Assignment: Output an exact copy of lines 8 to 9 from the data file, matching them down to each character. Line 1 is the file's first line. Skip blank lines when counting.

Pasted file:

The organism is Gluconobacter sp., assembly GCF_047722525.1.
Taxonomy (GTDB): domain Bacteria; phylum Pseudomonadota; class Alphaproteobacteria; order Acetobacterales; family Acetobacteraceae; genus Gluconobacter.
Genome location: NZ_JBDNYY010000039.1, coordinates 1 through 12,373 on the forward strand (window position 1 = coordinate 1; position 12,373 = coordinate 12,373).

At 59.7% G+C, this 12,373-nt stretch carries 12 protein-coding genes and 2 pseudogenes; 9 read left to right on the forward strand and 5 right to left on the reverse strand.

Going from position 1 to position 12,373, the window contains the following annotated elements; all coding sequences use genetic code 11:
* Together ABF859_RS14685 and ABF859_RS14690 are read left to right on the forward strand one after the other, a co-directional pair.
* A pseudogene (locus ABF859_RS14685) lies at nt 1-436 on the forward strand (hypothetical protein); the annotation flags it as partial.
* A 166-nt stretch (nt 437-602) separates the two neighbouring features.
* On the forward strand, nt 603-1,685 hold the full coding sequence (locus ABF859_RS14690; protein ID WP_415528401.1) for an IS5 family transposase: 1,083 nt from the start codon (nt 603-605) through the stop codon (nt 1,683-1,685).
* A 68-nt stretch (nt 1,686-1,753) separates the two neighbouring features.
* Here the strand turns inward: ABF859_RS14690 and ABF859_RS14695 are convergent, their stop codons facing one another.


* A 166-nt stretch (nt 437-602) separates the two neighbouring features.
* On the forward strand, nt 603-1,685 hold the full coding sequence (locus ABF859_RS14690; protein ID WP_415528401.1) for an IS5 family transposase: 1,083 nt from the start codon (nt 603-605) through the stop codon (nt 1,683-1,685).